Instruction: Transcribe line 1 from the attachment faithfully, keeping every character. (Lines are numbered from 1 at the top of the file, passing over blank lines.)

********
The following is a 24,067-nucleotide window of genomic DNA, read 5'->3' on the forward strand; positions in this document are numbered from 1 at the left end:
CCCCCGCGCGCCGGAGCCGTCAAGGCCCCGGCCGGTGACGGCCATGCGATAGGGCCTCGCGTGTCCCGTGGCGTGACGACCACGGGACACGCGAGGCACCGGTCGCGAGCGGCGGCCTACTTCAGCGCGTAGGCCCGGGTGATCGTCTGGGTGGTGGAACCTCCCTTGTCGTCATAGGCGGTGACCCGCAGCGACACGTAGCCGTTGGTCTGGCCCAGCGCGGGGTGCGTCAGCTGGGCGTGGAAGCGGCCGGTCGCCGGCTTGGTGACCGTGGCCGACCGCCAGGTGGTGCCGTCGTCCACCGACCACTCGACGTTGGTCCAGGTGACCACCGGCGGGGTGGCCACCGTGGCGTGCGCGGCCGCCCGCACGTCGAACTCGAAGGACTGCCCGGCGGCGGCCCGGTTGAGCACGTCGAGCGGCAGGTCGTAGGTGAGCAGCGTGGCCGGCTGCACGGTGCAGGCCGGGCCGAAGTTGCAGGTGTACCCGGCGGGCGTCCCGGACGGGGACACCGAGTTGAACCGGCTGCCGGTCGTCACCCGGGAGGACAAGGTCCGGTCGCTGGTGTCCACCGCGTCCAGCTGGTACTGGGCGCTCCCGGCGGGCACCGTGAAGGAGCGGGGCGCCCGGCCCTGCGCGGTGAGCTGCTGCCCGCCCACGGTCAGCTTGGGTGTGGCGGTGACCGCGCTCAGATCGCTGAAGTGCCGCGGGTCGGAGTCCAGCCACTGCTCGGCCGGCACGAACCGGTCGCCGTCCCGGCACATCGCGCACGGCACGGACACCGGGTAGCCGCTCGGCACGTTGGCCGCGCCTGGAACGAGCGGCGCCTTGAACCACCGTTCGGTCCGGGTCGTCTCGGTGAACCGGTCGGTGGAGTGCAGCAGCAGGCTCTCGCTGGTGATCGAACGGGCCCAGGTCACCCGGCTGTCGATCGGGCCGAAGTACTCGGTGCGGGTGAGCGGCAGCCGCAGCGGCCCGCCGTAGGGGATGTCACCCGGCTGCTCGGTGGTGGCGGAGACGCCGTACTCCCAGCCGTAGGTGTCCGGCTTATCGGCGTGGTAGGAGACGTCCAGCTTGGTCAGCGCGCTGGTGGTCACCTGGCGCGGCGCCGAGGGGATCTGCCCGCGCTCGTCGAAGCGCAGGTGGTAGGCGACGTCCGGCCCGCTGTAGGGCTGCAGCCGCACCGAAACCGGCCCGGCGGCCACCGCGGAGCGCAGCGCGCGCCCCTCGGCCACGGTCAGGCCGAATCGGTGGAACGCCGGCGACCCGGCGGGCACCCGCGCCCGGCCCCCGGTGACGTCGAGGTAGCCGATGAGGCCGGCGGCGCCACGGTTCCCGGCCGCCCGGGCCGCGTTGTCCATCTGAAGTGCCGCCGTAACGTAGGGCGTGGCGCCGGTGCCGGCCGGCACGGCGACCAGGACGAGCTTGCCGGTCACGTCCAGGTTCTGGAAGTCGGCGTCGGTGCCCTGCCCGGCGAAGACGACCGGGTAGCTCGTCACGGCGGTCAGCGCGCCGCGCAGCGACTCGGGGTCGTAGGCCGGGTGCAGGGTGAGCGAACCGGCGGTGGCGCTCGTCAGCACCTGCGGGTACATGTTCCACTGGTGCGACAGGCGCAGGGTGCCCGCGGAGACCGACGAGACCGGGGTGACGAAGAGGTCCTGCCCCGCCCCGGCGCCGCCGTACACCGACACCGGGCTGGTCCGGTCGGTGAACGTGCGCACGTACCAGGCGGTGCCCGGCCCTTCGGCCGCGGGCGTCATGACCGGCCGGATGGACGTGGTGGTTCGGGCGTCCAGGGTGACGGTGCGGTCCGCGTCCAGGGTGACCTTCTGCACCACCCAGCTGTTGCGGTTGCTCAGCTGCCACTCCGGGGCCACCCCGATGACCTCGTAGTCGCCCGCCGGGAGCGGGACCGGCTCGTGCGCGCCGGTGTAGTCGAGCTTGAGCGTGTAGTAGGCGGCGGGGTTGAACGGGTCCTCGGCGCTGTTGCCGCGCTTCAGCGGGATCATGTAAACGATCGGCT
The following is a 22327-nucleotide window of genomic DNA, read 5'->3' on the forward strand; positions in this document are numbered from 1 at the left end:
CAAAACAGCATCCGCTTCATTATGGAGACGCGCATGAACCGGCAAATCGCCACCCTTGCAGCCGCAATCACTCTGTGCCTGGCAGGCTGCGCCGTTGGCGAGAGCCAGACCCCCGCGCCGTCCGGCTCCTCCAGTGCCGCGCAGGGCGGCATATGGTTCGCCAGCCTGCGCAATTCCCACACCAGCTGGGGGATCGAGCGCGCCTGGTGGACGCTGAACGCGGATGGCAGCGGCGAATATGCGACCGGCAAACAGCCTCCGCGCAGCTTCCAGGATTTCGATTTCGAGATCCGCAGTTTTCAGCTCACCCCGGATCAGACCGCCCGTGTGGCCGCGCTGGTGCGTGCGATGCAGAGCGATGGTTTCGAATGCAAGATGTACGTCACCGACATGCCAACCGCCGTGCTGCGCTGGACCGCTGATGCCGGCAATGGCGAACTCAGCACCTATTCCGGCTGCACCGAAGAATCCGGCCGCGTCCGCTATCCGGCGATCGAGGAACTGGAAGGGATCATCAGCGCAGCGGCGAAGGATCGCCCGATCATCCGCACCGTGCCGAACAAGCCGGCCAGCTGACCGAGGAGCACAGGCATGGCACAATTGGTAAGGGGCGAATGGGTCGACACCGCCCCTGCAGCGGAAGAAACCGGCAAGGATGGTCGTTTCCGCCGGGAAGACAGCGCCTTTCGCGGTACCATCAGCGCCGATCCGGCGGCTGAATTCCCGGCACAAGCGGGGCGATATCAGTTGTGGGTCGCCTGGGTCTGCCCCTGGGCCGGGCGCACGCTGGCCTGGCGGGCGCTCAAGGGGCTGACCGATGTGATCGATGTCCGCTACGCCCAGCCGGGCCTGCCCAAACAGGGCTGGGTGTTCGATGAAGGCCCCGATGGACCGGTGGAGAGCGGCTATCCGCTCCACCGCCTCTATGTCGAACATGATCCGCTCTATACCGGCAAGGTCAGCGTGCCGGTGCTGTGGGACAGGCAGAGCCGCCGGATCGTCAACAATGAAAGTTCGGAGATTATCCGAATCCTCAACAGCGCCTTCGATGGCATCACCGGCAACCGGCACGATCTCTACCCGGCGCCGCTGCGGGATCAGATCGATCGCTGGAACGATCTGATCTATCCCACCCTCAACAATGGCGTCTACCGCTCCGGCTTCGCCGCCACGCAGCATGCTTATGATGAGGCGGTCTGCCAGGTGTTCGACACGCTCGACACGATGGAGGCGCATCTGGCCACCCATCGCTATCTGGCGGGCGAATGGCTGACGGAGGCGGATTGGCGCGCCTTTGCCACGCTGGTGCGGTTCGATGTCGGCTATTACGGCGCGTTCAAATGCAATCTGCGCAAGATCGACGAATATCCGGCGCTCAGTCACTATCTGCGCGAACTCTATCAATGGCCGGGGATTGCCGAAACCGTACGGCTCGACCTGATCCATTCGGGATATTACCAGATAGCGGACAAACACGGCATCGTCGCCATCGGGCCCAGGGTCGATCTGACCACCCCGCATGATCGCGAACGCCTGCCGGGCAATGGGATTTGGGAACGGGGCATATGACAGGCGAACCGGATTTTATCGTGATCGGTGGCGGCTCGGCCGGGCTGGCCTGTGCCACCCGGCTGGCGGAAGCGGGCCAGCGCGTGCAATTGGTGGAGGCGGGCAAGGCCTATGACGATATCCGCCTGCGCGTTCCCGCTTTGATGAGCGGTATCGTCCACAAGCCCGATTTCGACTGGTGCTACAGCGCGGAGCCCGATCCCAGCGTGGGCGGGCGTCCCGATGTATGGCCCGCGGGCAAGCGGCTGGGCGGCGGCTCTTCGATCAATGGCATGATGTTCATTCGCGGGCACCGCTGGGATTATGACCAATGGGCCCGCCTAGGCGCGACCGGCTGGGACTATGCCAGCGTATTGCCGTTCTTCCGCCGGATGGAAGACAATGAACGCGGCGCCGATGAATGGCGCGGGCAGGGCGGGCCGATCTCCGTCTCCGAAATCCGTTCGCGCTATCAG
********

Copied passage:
The following is a 24,067-nucleotide window of genomic DNA, read 5'->3' on the forward strand; positions in this document are numbered from 1 at the left end: